Call center opens to field Arlington Cemetery inquiries

A new call center, staffed by professionals trained to handle grieving callers, is among the first technology upgrades the Army has made in the aftermath of a m...

By Jared Serbu
DoD Reporter
Federal News Radio

Former 911 operators and other workers with experience handling grieving callers are staffing a full-time communications center established by the Army to field inquiries about funeral arrangements, burial plots and other issues at Arlington National Cemetery.

A new call center is one of several technology upgrades made by the Army Information Technology Agency (ITA) after it took over IT functions of the cemetery late last year in the wake of a scandal involving misidentified and mishandled remains.

ITA also has installed new technology infrastructure at the cemetery, including new computers and peripherals, but the implementation of the call center was the primary achievement during the first of three phases of IT upgrades at Arlington, ITA’s executive director Donald Adcock said in an interview with Federal News Radio.

He said when he asked Arlington’s executive director, Kathryn Condon, what her most immediate needs were, she said managing the huge volume of incoming phone calls from the public was a big concern, and that under the system then in place, cemetery officials had no idea how many calls they were answering or how many they were returning.

“We do call centers all the time,” Adcock said. “What would it take for us to take our tier-one IT help desk technology to Arlington? We have a state of the art call center for IT support in Ft. Detrick, Maryland, and we applied that same technique and started putting in the call support system there. We’re real proud of it. Right now, we’re up to about 4,000 interactions per month.”

The only problem, Adcock said, was that the Army’s call center staff was trained in IT support—not handling calls from grieving survivors of servicemembers. He said he wanted to have a staff that was capable of handling that specialized task.

“We take that really, really seriously,” he said. “We went out and brought in staff that worked counseling and responded to grief calls on 911 calls from across Maryland, Virginia and the District. We went after that kind of talent. We went out to some consulting firms to find out who best fits this mold and has all the right characteristics to deal with grieving families. That talent then went through some very rigorous training sessions.”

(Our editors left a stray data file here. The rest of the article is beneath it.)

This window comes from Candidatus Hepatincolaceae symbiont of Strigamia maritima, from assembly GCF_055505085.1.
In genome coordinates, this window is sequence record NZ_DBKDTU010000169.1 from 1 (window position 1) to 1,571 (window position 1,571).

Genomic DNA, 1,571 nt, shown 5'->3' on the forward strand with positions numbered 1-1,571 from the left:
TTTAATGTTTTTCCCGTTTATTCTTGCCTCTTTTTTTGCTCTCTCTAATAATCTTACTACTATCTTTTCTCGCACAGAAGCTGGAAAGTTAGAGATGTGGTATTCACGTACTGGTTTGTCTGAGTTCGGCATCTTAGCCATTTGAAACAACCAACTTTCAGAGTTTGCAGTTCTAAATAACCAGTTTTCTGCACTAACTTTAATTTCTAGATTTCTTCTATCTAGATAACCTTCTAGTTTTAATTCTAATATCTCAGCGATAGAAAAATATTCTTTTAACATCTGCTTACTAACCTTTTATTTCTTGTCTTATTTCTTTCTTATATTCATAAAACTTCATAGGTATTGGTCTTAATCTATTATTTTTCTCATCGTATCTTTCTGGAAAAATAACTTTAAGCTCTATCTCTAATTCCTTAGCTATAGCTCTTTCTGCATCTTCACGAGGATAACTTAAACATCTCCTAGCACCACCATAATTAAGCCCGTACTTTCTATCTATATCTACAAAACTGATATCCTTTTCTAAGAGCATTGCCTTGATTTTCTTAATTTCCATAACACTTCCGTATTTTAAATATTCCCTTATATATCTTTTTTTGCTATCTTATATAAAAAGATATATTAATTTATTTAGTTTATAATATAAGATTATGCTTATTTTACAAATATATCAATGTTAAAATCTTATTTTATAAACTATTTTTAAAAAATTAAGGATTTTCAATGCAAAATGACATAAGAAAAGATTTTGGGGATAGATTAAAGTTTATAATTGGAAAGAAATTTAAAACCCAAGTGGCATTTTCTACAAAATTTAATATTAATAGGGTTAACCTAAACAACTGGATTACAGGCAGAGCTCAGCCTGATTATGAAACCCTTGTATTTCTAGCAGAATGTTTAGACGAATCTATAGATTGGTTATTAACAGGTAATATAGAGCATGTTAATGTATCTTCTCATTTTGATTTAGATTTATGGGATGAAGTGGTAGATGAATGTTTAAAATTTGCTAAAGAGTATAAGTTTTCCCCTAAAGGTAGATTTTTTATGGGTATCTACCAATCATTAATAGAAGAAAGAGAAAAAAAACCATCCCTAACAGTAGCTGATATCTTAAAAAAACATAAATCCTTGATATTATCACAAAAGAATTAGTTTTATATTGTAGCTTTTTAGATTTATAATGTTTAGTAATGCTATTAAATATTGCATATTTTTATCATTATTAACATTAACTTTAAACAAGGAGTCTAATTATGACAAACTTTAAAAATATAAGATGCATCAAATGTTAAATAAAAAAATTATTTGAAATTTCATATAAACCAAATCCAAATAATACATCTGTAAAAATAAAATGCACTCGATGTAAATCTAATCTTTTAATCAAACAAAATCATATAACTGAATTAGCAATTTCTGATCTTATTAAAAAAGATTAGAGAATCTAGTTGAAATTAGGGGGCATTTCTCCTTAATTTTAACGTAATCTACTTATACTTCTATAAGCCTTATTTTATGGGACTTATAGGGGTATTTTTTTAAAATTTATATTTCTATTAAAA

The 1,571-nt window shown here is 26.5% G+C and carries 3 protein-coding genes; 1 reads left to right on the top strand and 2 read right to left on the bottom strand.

The remainder of the first phase of IT upgrades focused on replacing Arlington’s aging infrastructure with new technology, Adcock said. Phase two will begin to implement a new system of electronic recordkeeping.

“We’re going to be helping them digitize and understand their records and really be able to tie their records together in one holistic IT solution, helping them take the magnitude of documents that date all the way back to the cemetery’s beginning,” he said. “How do you start making sure that they’re in digital formats that are retrievable and manipulatible? We’re looking at huge data tagging solutions for them, working with the Army Data Center in Fairfield, California. We’re looking at different ways to do metadata tagging so that when we pull up a name or search against a record, all of that stuff is in a robust database.”

The Army inspector general in June 2010 found that poor recordkeeping and antiquated IT systems were among the factors that led to the mishandling of remains and mismarked gravesites. Arlington’s top two managers were forced out of their positions and Army Secretary John McHugh installed a new management team.

This story is part of Federal News Radio’s daily DoD Report. For more defense news, click here.

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